If this is how a guy reacts to Masa…think of all the ladies he’s bedded!

I love how over-the-top everything got in the whole San vs Runa miniarc, without descending into wink-wink self-referential humor in the manner of more and more shows these days. (Though it could be seen as a parody of at least two different conventions of anime, the shounen quest and the harem convention of having “factions” for different girls–if anything it reminds me of a similar situation in Shuffle!) I’m not as impressed with the constant introduction of new characters in general, though; once the Mikawa boy came along I started to fear a loss of focus, though it’s in less danger of that given that the show just ended (unlike Hayate) and so we know that it can’t continue indefinitely. The wild contrast between cutesy girliness and cynical belligerence in both Maki-chan and Runa is starting to become an overused comedy trope too, not just in this show but Akira in the Lucky Channel segments of Lucky Star. (Which is exactly who Runa reminds me of.) Maybe it’s based on the growing realization of how much the “moe” stereotype is not worth taking seriously anymore.

I’m still kicking myself for neglecting this show all the way back in the spring, when Hayate looked like the original star of the season. The descriptions at the time made it seem like just another generic harem show, and to a certain extent it is, but to a large extent it isn’t–the side characters are much more prominent and the harem girls have much stronger self-will than usual. The families of the two leads play a much more prominent role than is typical in anime, period. The OP and EDs are both genuinely infectious and memorable, not oversynthesized J-pop like most harem shows have–I never skip them, which is a high compliment from me. If anything, this is an example of how to do a formula genre show right: it has just enough energy and sass to make it stand out from the crowd, with plenty of belly laughs to boot.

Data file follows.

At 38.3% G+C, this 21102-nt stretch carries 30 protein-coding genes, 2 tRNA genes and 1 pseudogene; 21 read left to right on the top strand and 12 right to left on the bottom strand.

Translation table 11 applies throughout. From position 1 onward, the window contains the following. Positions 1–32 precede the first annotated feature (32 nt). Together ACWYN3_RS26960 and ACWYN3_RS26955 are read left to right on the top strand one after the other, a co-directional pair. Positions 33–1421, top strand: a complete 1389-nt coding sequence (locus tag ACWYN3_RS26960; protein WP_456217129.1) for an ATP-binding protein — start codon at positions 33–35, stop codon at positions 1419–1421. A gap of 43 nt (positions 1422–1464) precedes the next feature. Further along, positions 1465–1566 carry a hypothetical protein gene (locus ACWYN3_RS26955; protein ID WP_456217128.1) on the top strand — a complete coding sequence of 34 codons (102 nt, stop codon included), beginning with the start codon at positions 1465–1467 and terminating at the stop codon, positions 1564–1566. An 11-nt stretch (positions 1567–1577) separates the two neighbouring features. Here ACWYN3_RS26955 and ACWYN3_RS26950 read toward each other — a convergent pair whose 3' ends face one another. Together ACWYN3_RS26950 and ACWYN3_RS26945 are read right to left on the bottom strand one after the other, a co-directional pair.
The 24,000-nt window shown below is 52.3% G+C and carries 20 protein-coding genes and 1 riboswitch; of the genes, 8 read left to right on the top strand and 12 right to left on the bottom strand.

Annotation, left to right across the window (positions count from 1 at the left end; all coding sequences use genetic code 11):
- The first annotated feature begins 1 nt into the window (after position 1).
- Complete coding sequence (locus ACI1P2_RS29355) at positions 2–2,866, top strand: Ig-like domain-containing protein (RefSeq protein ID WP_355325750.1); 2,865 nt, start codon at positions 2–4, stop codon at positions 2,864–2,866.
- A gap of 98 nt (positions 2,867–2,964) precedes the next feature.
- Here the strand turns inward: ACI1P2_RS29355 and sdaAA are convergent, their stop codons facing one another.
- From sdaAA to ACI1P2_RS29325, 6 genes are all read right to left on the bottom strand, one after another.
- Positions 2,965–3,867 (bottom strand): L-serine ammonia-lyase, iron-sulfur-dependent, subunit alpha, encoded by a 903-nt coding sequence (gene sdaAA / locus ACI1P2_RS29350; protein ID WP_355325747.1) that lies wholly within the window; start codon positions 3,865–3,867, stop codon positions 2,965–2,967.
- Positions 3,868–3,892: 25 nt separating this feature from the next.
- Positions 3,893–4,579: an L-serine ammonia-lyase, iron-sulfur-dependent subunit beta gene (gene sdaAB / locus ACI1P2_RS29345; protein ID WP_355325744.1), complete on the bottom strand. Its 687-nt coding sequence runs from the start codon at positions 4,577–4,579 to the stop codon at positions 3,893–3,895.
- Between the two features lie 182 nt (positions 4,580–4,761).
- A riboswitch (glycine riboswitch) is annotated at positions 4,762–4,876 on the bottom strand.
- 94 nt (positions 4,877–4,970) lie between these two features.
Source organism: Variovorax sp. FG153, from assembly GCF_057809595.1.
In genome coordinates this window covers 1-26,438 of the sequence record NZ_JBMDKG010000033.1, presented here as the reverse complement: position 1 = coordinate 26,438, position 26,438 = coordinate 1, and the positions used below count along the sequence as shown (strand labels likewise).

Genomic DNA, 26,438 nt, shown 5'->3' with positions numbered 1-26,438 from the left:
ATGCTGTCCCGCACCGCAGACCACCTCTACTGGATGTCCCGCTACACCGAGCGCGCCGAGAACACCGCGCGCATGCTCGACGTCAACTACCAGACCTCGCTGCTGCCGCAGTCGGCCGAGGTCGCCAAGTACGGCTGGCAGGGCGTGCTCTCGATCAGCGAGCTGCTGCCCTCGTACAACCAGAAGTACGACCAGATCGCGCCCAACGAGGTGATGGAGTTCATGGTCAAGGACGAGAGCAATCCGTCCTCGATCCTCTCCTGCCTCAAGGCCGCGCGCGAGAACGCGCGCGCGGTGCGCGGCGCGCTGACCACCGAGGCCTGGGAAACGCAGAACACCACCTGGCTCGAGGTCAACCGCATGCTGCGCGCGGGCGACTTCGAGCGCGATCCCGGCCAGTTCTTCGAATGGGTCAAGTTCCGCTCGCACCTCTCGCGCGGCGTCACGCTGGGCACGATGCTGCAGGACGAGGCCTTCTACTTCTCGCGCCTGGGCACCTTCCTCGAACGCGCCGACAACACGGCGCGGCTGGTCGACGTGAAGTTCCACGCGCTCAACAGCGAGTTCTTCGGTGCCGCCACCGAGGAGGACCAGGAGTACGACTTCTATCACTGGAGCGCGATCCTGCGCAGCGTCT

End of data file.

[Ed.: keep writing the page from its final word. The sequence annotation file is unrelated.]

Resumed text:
Don’t be surprised if I’m ready to write a series review already by the end of the week. I can’t stop watching this.

10 thoughts on “Seto no Hanayome 1-9: The First Third is Free…”

  1. Heh… a couple of non spoiling points…. episode 20 is the funniest thing I’ve ever seen in my life. Period. Nothing else comes close….
    This show has probably the best ending in an anime that I can remember!
    Don’t pass this show up and don’t give up on it…you will be rewarded.

  2. if you like this, you may like the original author’s previous work, My Name is Zushio,

    available only in manga format with scanslations

    which has all the no holds barred comedy without the love harem

    which is an alright genre if done right, but I felt a little duped because his

    previous work was stopped short with four volumes, most likely because of lack of

    readership and publishers wanting him to do a love harem : d